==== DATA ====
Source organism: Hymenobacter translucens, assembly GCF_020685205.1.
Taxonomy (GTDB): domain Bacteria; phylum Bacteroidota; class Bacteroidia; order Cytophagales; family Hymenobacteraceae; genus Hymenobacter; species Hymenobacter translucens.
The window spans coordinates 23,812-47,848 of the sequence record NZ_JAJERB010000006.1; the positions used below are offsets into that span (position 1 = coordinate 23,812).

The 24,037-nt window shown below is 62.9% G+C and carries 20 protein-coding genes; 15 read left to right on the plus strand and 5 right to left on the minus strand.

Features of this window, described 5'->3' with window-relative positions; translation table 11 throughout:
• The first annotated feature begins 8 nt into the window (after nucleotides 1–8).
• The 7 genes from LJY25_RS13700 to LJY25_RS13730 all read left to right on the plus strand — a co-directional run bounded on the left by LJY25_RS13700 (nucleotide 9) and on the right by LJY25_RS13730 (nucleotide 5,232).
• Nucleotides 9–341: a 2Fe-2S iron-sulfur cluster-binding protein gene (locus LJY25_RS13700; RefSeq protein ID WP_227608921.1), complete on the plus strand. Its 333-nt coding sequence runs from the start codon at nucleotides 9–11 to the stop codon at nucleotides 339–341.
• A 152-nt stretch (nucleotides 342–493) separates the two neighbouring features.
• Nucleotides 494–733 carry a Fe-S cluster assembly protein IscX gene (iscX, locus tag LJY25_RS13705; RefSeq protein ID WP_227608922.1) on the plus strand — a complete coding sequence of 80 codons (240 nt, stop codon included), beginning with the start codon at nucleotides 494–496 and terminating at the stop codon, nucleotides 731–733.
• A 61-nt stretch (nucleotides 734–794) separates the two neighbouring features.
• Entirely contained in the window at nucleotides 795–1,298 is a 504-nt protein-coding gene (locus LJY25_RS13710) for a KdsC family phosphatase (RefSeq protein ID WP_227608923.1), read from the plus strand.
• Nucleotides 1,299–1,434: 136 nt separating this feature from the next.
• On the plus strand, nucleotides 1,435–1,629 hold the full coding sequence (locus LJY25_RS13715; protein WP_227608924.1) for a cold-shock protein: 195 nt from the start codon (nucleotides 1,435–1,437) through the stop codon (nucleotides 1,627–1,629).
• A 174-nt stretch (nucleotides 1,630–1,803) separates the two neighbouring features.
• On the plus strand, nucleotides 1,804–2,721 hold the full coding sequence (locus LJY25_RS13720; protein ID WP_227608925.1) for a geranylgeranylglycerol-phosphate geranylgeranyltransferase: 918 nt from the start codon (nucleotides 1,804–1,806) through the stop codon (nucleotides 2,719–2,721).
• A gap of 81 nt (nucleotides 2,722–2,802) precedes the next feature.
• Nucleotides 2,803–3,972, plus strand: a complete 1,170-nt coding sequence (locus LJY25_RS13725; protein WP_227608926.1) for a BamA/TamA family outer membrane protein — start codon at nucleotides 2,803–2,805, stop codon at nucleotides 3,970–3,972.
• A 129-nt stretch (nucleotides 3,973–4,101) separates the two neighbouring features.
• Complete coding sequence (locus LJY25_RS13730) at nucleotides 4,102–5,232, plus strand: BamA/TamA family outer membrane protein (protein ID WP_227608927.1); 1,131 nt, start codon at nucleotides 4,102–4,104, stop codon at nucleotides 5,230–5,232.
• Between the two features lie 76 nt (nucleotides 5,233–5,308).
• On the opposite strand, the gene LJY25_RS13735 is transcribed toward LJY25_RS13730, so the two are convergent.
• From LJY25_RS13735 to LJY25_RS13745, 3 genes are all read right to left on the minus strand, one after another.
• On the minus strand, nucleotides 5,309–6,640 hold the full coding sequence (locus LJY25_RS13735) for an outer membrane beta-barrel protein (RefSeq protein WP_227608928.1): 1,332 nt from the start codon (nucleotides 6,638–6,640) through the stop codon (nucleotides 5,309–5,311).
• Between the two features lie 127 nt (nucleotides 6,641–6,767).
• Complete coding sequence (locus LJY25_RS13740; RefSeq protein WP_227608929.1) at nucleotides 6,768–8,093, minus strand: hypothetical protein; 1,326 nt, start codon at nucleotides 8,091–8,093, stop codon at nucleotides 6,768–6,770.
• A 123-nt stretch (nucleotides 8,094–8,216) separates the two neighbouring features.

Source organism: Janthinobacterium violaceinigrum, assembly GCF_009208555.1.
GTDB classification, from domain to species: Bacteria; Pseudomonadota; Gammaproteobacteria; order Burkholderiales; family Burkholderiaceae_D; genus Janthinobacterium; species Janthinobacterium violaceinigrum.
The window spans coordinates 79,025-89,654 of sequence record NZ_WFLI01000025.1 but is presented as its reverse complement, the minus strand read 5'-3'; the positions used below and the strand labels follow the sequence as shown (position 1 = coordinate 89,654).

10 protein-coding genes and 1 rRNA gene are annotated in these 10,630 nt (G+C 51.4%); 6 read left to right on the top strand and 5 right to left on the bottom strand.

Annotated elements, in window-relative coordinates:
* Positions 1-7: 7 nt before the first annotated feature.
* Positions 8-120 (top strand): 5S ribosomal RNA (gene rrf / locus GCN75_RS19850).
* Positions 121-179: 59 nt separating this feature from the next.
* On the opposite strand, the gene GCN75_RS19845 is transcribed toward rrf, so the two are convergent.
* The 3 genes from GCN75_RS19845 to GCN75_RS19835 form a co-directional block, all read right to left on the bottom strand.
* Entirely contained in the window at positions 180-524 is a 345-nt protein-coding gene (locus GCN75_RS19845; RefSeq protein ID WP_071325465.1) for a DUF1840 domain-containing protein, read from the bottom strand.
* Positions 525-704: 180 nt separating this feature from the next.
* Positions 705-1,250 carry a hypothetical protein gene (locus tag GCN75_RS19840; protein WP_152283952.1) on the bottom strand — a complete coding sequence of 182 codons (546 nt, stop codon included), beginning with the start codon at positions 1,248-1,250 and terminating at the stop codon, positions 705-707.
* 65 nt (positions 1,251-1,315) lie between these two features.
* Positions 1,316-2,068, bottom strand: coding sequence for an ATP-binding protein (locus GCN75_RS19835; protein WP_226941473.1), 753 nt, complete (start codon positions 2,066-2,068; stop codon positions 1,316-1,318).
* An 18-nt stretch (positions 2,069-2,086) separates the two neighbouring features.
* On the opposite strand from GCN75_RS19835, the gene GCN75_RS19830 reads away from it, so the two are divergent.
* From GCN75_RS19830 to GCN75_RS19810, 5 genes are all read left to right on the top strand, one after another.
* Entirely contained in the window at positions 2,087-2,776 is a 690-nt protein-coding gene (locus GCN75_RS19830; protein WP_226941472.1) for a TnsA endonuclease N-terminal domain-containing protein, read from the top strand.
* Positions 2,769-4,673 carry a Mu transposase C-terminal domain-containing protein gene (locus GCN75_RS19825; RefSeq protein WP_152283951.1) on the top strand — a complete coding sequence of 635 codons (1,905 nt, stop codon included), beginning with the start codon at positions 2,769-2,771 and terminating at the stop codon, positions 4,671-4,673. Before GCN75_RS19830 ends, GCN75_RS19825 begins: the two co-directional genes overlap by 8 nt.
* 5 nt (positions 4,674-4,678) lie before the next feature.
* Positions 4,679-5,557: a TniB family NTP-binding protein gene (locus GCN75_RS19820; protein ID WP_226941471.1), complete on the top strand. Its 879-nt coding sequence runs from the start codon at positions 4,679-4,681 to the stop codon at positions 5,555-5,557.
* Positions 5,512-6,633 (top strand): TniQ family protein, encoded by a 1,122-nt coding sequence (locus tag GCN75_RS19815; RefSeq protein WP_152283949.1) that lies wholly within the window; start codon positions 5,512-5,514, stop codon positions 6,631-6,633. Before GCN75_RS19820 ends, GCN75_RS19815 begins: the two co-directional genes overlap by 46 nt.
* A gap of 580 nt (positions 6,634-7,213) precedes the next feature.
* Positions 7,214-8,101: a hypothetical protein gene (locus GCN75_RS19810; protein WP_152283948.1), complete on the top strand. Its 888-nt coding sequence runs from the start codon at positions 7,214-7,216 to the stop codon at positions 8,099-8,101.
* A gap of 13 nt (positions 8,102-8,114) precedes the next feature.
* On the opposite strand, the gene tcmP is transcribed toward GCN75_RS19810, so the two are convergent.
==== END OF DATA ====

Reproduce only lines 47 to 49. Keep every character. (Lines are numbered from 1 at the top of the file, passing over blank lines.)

* Positions 2,769-4,673 carry a Mu transposase C-terminal domain-containing protein gene (locus GCN75_RS19825; RefSeq protein WP_152283951.1) on the top strand — a complete coding sequence of 635 codons (1,905 nt, stop codon included), beginning with the start codon at positions 2,769-2,771 and terminating at the stop codon, positions 4,671-4,673. Before GCN75_RS19830 ends, GCN75_RS19825 begins: the two co-directional genes overlap by 8 nt.
* 5 nt (positions 4,674-4,678) lie before the next feature.
* Positions 4,679-5,557: a TniB family NTP-binding protein gene (locus GCN75_RS19820; protein ID WP_226941471.1), complete on the top strand. Its 879-nt coding sequence runs from the start codon at positions 4,679-4,681 to the stop codon at positions 5,555-5,557.